The element of the MI spirit called affirmation consists of the overall view we take of the client. We search for what is right rather than what is wrong. We notice efforts being made, even if small. This encourages more small steps that lead to real changes. When we tune in to strengths this person has, we support her and her confidence on this journey toward health.
Weakness fixing might prevent failure,
but strength building leads to excellence.
Focus on strength, and manage around weaknesses.
There are two ways to live your life.
One is as though nothing is a miracle.
The other is as though everything is a miracle.
For ideas on wording powerful affirmations, see Tips #63 (Link to Vol. 3) and 152 (link to archives). Our affirmative spirt is evident in the affirmative statements we make. It takes more than just the statements to fully embody the spirit of MI. You position yourself to consciously search for efforts and strengths so they pop out at you easily.
In an affirmative spirit you also support the client to affirm herself, especially if she doesn’t do it easily. Reflecting efforts and strengths as you notice them encourages the client to notice them, too, and to voice more of them.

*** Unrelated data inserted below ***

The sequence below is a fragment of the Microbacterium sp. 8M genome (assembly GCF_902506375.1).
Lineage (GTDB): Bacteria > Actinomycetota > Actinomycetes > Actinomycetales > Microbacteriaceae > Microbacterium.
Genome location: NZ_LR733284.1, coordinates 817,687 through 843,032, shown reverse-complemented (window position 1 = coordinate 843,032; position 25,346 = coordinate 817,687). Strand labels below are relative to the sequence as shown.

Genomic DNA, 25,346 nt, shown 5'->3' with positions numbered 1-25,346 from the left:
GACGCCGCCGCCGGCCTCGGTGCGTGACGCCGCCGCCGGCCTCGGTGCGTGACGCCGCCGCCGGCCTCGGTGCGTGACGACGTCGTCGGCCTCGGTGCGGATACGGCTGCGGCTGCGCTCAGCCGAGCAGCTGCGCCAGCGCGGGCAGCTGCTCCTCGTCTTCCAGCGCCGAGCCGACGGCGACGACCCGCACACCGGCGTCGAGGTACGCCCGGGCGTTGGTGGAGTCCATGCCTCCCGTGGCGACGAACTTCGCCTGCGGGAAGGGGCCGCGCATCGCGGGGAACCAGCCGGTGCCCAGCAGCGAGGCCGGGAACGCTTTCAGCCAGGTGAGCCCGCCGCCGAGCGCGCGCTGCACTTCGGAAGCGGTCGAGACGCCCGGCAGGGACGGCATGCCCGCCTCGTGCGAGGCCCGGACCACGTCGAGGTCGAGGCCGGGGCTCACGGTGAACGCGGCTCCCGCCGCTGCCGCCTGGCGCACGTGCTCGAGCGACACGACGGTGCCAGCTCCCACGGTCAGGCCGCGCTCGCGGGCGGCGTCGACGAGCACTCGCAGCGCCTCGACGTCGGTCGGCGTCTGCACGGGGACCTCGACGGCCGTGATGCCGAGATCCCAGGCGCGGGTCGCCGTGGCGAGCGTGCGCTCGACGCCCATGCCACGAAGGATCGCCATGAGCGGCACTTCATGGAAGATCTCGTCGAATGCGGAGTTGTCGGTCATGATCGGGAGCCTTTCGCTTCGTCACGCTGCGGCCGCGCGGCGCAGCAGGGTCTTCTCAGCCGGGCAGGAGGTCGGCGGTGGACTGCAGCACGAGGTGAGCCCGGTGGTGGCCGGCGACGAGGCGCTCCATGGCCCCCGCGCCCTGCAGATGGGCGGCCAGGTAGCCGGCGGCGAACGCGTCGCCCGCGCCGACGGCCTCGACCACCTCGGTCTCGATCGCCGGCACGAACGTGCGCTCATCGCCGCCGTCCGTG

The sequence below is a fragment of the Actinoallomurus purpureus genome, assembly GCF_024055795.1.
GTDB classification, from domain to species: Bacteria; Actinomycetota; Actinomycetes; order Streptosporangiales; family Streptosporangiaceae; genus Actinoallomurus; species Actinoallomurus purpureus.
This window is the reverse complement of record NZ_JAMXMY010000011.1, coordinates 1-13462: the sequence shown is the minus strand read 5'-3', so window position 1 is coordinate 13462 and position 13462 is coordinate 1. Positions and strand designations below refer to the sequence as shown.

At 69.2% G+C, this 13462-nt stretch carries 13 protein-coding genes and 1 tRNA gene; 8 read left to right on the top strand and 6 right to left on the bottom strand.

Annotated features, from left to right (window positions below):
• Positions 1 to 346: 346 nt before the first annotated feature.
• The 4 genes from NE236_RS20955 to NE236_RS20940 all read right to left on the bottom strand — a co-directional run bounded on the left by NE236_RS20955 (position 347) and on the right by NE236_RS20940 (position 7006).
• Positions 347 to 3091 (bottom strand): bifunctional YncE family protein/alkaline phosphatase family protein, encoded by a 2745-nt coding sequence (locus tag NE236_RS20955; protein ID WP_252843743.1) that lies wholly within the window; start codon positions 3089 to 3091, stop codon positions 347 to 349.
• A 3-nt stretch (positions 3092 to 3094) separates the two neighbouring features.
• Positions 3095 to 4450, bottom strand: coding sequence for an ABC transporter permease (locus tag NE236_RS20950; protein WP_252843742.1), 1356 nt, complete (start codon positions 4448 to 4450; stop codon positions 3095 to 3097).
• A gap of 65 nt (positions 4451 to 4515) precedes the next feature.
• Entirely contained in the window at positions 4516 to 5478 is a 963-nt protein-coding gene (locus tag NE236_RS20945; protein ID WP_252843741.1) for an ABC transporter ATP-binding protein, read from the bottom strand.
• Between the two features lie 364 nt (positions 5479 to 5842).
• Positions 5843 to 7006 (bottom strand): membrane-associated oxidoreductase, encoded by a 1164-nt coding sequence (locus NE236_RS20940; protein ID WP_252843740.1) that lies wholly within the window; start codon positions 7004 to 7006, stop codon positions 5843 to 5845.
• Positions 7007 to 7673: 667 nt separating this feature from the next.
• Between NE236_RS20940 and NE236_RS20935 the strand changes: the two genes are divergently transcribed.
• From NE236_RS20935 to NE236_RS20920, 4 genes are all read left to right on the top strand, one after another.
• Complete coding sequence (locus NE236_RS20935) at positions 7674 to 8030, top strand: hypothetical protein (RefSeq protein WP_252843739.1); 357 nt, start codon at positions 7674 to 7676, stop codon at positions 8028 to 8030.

It is easy to get off track with this spirit element. The nutrition assessment process encourages us to focus on what is wrong, what is missing as we get to know the client. It takes commitment to focus on the client’s efforts and strengths. When you notice mostly focusing on what’s wrong:
- Jot down the assessment items (what’s wrong). This may be of value when it’s time to document your visit. Once you have written them down you don’t need to hold them in your mind.
- Return your attention to client strengths; share them out loud and jot them down.
- Note efforts made and share them, too.
- If your memory needs it, continue to jot down “what’s wrong” and then quickly return to a strength-based focus.